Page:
On average, 68 percent of European citizens believe their country has benefited from EU membership. People like the idea of easily travelling to another country and are attached to the Euro (France’s Marine Le Pen and Italy’s Matteo Salvini changed their discourse about the single currency after they were confronted with that evidence). And in Romania, Spain and Poland, EU membership is often regarded as a sort of antidote to the excesses of national governments.

READ ALSO: Five reasons why the European elections really do matter


Photo: Frederick Florin/AFP

The European parliament is also often to be found leading the charge on issues that are truly important to European citizens such as environmental protection, transparency and data protection.

Recent protests in France and in other countries have shown that EU institutions have not properly addressed some of their citizens’ most crucial concerns. Many of these concerns have less to do with national issues such as immigration and political parties and more to do with a broader hope for a brighter, fairer and happier future. As a transnational body, the European Parliament has a unique role to play in addressing these big issues, and communicating them to the public.

Tatiana Coutto, Teaching Fellow, Department of Politics and International Studies, University of Warwick

This article is republished from The Conversation under a Creative Commons license.

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IMMIGRATION

How Europe’s population is changing and what the EU is doing about it

The populations of countries across Europe are changing, with some increasing whilst others are falling. Populations are also ageing meaning the EU is having to react to changing demographics.

How Europe's population is changing and what the EU is doing about it

After decades of growth, the population of the European Union decreased over the past two years mostly due to the hundreds of thousands of deaths caused by the Covid-19 pandemic.

The latest data from the EU statistical office Eurostat show that the EU population was 446.8 million on 1 January 2022, 172,000 fewer than the previous year. On 1 January 2020, the EU had a population of 447.3 million.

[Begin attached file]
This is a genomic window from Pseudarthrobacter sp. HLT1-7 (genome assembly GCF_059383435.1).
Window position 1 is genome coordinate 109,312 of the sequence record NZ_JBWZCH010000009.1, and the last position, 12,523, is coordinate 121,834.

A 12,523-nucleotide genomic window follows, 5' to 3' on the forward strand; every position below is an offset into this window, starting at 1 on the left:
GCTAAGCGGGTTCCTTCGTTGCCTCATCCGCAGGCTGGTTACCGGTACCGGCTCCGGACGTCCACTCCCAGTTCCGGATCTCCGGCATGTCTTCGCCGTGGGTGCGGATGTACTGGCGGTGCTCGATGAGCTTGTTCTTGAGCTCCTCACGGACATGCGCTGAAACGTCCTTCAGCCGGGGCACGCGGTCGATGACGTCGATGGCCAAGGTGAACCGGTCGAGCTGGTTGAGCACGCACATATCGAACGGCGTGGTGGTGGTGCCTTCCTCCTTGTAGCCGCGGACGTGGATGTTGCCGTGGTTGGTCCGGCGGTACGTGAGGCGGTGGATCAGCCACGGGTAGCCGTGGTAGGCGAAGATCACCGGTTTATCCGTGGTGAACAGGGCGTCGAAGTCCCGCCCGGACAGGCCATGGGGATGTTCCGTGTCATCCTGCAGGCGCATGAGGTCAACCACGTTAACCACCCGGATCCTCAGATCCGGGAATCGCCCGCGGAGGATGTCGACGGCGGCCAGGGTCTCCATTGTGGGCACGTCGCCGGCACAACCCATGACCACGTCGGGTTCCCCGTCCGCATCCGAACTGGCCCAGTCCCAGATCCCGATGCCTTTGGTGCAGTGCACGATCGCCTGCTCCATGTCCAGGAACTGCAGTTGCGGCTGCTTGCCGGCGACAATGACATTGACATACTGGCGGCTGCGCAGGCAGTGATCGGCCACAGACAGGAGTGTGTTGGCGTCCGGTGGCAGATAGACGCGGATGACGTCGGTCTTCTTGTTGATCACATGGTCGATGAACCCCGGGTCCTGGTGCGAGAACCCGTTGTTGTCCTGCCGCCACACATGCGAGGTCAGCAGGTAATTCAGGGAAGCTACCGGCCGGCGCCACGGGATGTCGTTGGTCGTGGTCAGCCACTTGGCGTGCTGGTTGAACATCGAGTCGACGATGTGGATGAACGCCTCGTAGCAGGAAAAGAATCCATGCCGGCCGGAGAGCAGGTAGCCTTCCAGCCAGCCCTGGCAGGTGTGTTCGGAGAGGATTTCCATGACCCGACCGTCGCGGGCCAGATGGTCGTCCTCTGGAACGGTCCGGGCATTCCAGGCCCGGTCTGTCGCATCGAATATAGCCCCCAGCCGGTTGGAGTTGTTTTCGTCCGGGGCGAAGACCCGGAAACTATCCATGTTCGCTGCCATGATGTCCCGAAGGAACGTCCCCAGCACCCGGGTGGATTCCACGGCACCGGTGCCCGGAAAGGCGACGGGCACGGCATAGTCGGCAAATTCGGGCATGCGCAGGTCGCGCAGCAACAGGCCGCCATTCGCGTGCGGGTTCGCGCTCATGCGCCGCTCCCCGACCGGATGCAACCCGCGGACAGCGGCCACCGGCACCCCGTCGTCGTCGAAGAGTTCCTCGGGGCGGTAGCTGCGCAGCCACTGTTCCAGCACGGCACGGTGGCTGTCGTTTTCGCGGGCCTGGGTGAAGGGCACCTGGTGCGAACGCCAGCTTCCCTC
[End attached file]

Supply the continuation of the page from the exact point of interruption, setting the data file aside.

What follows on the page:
This trend is because, in 2020 and 2021 the two years marked by the crippling pandemic, there have been more deaths than births and the negative natural change has been more significant than the positive net migration.

But there are major differences across countries. For example, in numerical terms, Italy is the country where the population has decreased the most, while France has recorded the largest increase.

What is happening and how is the EU reacting?

In which countries is the population growing?

In 2021, there were almost 4.1 million births and 5.3 million deaths in the EU, so the natural change was negative by 1.2 million (more broadly, there were 113,000 more deaths in 2021 than in 2020 and 531,000 more deaths in 2020 than in 2019, while the number of births remained almost the same).

Net migration, the number of people arriving in the EU minus those leaving, was 1.1 million, not enough to compensate.

A population growth, however, was recorded in 17 countries. Nine (Belgium, Denmark, Ireland, France, Cyprus, Luxembourg, Malta, Netherlands and Sweden) had both a natural increase and positive net migration.

READ ALSO: IN NUMBERS: Five things to know about Germany’s foreign population

In eight EU countries (the Czech Republic, Germany, Estonia, Spain, Lithuania, Austria, Portugal and Finland), the population increased because of positive net migration, while the natural change was negative.

The largest increase in absolute terms was in France (+185,900). The highest natural increase was in Ireland (5.0 per 1,000 persons), while the biggest growth rate relative to the existing population was recorded in Luxembourg, Ireland, Cyprus and Malta (all above 8.0 per 1,000 persons).